New Tenn. Law: No Breach Notice Needed if Data Encrypted

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By Andrew M. Ballard

Companies don’t need to notify Tennessee citizens of personal data breaches if the information was encrypted, under a new law that took effect April 4 and clarifies confusion created by a 2016 amendment.

The measure reinstates language in the state’s data breach notice law to remove any doubt that companies do not need to give notice of an encrypted data breach, unless the encryption key is also breached. It took effect with Gov. Bill Haslam’s (R) signature.

Tennessee adopted a breach notification law in 2005 that specifically exempted to providing notice if the breached data were encrypted. But in 2016, the law was amended to remove the exemption. The 2016 amended law, however, still mentioned in another section that encryption was a positive means of protecting data. This created confusion for companies about whether they could still avoid providing notice if the data were encrypted.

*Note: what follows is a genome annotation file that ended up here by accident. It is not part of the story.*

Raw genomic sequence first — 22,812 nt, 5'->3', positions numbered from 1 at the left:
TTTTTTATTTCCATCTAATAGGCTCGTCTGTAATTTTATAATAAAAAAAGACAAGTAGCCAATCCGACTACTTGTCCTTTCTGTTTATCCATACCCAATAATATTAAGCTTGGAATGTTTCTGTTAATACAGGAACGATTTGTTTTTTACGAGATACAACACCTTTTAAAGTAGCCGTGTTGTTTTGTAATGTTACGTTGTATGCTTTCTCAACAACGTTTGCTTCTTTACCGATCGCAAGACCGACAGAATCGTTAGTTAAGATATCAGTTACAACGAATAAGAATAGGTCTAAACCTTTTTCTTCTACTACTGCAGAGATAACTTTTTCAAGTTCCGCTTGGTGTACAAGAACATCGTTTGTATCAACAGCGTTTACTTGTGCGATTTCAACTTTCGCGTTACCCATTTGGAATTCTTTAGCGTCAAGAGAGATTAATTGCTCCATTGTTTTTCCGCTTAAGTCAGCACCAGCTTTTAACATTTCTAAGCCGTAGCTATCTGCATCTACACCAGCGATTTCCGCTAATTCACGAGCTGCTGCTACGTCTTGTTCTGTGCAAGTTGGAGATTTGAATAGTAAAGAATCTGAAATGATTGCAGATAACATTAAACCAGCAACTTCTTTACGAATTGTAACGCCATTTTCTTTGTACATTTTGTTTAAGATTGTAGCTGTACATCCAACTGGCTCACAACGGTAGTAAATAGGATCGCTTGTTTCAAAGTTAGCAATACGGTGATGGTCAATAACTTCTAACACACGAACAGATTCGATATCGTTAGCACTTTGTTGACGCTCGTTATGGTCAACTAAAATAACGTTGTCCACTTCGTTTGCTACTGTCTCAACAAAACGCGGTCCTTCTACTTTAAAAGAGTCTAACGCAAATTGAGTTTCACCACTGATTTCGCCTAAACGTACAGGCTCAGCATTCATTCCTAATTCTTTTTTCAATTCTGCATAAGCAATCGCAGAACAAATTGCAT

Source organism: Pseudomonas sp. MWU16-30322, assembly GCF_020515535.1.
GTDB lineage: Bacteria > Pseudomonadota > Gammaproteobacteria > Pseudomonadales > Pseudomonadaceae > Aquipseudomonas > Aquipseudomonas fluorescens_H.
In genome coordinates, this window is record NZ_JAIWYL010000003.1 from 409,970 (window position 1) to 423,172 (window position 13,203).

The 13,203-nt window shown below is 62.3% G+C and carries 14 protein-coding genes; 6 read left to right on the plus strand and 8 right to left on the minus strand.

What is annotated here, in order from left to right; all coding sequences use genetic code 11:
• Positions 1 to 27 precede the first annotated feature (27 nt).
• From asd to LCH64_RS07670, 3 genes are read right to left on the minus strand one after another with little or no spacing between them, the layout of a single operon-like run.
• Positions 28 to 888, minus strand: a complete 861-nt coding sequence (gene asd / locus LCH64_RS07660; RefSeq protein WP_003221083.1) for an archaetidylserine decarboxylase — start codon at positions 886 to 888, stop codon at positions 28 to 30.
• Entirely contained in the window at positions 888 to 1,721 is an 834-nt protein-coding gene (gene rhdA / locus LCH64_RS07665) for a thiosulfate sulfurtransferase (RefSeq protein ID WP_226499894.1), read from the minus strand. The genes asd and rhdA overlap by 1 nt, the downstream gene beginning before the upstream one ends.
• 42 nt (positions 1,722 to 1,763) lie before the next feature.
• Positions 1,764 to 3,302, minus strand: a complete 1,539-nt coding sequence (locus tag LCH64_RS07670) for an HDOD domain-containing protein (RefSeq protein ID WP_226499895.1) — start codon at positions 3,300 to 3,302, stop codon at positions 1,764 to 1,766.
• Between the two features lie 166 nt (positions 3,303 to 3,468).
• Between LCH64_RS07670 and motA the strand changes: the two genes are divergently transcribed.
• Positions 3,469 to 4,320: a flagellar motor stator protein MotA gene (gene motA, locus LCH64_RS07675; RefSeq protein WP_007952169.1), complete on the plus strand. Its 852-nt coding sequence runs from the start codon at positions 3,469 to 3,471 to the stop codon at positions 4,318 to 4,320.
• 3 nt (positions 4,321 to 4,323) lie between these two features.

Lawmakers and some privacy professionals said the new law will lift a significant burden on Tennessee businesses that faced reporting requirements if laptops and mobile devices went missing, even if the data they contained were encrypted. But others said that consumers affected by a breach may be the losers.

To contact the reporter on this story: Andrew M. Ballard in Raleigh, N.C. at

To contact the editor responsible for this story: Donald Aplin at

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Further information on the new law is available at

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